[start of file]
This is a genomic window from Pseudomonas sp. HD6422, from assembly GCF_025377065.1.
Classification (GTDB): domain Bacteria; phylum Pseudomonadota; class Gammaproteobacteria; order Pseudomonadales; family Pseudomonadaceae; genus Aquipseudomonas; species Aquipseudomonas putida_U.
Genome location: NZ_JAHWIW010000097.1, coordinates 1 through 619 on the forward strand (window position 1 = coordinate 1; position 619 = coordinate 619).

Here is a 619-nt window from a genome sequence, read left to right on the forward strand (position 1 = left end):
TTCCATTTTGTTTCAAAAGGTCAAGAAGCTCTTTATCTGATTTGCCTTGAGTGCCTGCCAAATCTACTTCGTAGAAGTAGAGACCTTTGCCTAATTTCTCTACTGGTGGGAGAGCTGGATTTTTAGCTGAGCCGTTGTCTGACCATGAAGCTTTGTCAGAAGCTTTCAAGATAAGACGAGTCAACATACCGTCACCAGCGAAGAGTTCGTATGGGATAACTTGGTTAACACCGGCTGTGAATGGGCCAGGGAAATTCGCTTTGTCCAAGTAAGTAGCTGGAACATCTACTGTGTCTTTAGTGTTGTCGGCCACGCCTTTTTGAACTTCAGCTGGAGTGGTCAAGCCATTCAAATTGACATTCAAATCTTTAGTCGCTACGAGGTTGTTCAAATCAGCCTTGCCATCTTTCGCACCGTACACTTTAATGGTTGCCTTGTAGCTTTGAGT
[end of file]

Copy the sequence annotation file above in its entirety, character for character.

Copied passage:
This is a genomic window from Pseudomonas sp. HD6422, from assembly GCF_025377065.1.
Classification (GTDB): domain Bacteria; phylum Pseudomonadota; class Gammaproteobacteria; order Pseudomonadales; family Pseudomonadaceae; genus Aquipseudomonas; species Aquipseudomonas putida_U.
Genome location: NZ_JAHWIW010000097.1, coordinates 1 through 619 on the forward strand (window position 1 = coordinate 1; position 619 = coordinate 619).

Here is a 619-nt window from a genome sequence, read left to right on the forward strand (position 1 = left end):
TTCCATTTTGTTTCAAAAGGTCAAGAAGCTCTTTATCTGATTTGCCTTGAGTGCCTGCCAAATCTACTTCGTAGAAGTAGAGACCTTTGCCTAATTTCTCTACTGGTGGGAGAGCTGGATTTTTAGCTGAGCCGTTGTCTGACCATGAAGCTTTGTCAGAAGCTTTCAAGATAAGACGAGTCAACATACCGTCACCAGCGAAGAGTTCGTATGGGATAACTTGGTTAACACCGGCTGTGAATGGGCCAGGGAAATTCGCTTTGTCCAAGTAAGTAGCTGGAACATCTACTGTGTCTTTAGTGTTGTCGGCCACGCCTTTTTGAACTTCAGCTGGAGTGGTCAAGCCATTCAAATTGACATTCAAATCTTTAGTCGCTACGAGGTTGTTCAAATCAGCCTTGCCATCTTTCGCACCGTACACTTTAATGGTTGCCTTGTAGCTTTGAGT